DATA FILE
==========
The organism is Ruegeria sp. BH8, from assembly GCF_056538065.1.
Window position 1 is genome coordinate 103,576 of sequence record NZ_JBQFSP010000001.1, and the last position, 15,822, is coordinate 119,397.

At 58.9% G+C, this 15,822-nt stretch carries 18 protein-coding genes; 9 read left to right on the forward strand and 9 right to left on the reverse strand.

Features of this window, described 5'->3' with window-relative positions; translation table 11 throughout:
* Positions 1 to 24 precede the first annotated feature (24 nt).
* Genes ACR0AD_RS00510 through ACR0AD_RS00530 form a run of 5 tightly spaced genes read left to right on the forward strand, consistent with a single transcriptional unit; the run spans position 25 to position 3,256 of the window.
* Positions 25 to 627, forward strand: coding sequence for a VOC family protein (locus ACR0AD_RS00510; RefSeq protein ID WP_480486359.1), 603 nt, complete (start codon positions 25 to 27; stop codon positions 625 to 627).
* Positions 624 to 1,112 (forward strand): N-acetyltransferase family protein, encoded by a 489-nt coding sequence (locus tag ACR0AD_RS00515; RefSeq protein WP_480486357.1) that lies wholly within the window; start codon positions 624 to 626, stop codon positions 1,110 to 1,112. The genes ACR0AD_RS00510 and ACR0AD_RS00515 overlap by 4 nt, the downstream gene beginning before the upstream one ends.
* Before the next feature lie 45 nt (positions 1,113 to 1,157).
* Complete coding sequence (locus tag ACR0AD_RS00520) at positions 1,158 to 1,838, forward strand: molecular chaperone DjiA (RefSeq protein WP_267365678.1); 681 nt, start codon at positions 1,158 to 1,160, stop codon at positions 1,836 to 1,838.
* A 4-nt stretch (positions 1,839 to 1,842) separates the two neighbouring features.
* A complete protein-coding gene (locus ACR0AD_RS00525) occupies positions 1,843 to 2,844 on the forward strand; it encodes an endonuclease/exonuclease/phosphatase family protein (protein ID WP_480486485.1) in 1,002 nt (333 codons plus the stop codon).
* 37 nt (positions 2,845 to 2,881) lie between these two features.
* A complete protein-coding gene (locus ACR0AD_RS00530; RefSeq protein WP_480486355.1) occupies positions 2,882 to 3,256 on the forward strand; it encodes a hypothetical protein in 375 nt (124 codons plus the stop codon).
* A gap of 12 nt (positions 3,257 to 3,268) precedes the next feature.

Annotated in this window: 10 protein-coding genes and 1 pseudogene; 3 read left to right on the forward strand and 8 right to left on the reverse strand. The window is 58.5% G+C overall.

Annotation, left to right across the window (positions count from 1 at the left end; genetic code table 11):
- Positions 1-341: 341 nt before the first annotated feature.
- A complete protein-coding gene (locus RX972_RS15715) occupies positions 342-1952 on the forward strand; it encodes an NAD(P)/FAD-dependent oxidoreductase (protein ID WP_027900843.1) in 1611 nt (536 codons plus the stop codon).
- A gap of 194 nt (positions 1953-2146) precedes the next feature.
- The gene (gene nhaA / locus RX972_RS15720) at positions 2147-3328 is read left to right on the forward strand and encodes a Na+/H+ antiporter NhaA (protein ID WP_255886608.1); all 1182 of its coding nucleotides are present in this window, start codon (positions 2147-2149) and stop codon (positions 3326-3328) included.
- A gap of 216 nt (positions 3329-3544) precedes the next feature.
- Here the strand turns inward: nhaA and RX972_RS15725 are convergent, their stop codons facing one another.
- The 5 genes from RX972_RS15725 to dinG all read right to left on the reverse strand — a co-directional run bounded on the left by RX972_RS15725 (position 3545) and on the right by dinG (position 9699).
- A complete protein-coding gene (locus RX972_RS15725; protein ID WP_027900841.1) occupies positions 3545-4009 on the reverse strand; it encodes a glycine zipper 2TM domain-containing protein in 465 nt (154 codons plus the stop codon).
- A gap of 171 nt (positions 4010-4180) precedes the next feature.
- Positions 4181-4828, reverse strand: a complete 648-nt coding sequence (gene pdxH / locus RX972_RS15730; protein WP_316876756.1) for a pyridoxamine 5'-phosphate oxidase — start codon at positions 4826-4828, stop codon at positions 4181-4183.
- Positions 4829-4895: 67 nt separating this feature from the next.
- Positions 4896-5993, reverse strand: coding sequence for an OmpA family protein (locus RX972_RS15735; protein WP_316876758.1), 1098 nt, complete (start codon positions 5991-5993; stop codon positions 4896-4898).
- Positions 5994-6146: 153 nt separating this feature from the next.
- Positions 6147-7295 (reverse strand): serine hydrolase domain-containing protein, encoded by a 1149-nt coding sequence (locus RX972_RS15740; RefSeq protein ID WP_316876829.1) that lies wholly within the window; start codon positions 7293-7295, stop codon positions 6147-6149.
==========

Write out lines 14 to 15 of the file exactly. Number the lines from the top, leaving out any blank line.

* A complete protein-coding gene (locus ACR0AD_RS00530; RefSeq protein WP_480486355.1) occupies positions 2,882 to 3,256 on the forward strand; it encodes a hypothetical protein in 375 nt (124 codons plus the stop codon).
* A gap of 12 nt (positions 3,257 to 3,268) precedes the next feature.